Three members of the California Innocence Project are walking 600 miles from San Diego to Sacramento to draw attention to the “California 12”—a dozen inmates in California jails for whom there is powerful evidence of innocence. Brian Banks, a former high school football star falsely accused of rape who spent five years in jail before being exonerated, joined the Innocence March last week. Banks recently signed with the Atlanta Falcons.

The California 12 are:  

  • Kiera Newsome, who has spent 12 years in prison for murder despite testimony from teachers that she was 13 miles away, in school, when the shooting occurred.
  • JoAnn Parks has spent 19 years in prison for murder, convicted of starting a fire in her home that killed her three children. The science on the behavior of fire has advanced since her conviction and experts believe the prosecution’s theory—that points to arson rather than an accidental electrical fire—is untenable.
  • William Richards has spent 15 years in jail for murdering his wife despite DNA evidence exonerating him and serious incompetence by the police and medical examiner. He has cancer and may die while he waits for the California Supreme Court to decide if it will review his case.
  • Ed Contreras has spent 15 years in jail for murder despite the recantation of the prosecution’s key witness and other exculpatory evidence.
  • Kimberly Long has spent three years in jail for the murder of her boyfriend despite serious weaknesses in the case against her, including evidence from the crime scene that hasn’t been tested for DNA.
  • Alan Gimenez has spent 20 years in jail for murder by shaken baby syndrome despite incorrect testimony by the medical examiner at trial and advances in medical science disproving the prosecution's theory. Gimenez refuses to admit his “guilt” to a parole board, which might have otherwise released him by now. 
  • Suzanne Johnson has spent 13 years in jail for murder by shaken baby syndrome. The science used to convict her has been discredited and if tried to today she would likely be found not guilty.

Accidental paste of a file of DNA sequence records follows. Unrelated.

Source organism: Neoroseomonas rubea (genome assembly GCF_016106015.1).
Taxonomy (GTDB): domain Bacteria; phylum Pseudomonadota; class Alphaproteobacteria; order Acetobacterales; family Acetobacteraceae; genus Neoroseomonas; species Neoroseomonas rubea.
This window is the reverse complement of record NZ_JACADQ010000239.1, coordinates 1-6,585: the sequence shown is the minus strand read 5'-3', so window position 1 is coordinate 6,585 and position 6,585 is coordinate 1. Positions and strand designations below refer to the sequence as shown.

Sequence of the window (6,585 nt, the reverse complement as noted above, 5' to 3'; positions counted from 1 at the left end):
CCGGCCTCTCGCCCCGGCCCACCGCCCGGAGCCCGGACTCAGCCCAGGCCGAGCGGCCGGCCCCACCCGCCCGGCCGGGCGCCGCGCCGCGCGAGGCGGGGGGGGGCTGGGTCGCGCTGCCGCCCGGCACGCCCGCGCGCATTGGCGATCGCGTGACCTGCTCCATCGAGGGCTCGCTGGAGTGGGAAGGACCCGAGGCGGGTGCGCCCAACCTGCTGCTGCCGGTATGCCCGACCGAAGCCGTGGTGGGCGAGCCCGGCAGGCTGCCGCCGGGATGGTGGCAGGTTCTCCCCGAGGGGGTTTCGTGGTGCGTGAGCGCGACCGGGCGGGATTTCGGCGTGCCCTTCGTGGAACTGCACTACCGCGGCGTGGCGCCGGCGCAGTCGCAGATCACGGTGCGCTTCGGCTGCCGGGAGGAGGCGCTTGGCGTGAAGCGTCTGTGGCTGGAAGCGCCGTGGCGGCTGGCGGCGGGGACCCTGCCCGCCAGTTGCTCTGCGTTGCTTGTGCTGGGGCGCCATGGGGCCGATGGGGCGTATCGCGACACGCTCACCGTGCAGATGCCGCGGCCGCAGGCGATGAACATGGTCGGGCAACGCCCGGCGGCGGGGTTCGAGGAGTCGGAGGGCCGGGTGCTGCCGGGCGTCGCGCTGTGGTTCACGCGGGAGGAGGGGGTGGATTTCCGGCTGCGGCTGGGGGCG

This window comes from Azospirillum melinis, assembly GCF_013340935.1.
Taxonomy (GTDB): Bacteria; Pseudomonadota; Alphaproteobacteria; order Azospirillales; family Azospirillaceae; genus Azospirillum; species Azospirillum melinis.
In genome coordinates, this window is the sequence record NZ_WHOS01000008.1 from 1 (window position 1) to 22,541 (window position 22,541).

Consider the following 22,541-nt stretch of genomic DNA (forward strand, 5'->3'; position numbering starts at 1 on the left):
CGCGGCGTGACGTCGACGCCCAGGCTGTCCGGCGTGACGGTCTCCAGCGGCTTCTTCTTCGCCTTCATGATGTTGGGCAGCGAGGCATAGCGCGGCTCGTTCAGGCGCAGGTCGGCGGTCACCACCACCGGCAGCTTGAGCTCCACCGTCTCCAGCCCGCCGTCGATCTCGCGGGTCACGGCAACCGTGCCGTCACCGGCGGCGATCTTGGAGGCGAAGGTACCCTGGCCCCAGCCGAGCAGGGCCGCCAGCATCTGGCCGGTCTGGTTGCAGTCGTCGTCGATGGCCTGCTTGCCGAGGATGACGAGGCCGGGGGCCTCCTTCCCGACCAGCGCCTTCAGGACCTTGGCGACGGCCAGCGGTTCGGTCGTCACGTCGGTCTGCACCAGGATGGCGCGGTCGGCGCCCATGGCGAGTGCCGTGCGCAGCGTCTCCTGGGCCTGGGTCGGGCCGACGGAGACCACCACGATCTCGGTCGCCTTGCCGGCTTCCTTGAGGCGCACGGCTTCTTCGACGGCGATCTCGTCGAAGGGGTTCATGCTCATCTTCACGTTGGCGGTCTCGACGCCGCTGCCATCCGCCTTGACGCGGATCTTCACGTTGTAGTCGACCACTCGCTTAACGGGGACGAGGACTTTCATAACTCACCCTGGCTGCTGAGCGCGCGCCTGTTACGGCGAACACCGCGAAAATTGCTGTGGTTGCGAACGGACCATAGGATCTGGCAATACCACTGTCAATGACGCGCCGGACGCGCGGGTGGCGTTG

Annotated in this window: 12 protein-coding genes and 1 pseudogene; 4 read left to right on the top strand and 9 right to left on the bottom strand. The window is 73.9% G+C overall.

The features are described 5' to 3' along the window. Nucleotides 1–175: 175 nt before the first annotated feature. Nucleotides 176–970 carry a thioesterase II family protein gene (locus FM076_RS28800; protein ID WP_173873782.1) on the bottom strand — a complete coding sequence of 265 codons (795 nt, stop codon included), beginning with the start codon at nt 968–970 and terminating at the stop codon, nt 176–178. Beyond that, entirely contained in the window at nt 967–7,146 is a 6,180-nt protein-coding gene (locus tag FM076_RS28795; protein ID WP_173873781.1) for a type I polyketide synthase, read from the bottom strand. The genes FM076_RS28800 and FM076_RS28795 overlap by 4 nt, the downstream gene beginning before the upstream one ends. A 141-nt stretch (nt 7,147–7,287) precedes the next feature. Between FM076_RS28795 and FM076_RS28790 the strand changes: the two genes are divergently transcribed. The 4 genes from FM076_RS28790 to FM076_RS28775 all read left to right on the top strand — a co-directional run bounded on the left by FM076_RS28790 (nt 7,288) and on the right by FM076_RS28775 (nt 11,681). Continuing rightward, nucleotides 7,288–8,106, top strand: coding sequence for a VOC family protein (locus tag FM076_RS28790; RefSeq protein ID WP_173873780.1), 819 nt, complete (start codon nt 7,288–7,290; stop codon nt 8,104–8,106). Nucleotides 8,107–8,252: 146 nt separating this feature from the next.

• Michael Hanline has spent 32 years in jail for murder because a judge allowed prosecutors to seal police reports impeaching the prosecution’s main witnesses, supposedly to protect a confidential informant.
  • Daniel Larsen was released in March after spending 13 years in jail. His now-disbarred attorney failed to present any witnesses at his original trial. The Attorney General is appealing his release, in part on the theory that he did not prove his innocence soon enough.   
  • Dolores Macias has spent 18 years in prison for murder based on the testimony of children who now, as adults, have recanted. An adult witness has maintained Macias’ innocence from the first.
  • Rodney Patrick McNeal has spent 15 years in jail for murdering his wife despite strong evidence that his half brother committed the crime. Potentially exculpatory DNA evidence from the crime scene has not been tested.
  • Guy Miles has spent 13 years in prison for robbery after an eyewitness misidentified him. The Innocence Project has tracked down and gotten confessions from the true perpetrators.
  • Quintin Morris has spent 17 years in jail for murder. A judge reversed the conviction after someone else confessed to the crime, but the Los Angeles County District Attorney appealed the reversal and won.

The Innocence March web site has the appalling details on these cases. The march ends on June 20th in Sacramento, where the marchers will present petitions for clemency to Governor Jerry Brown.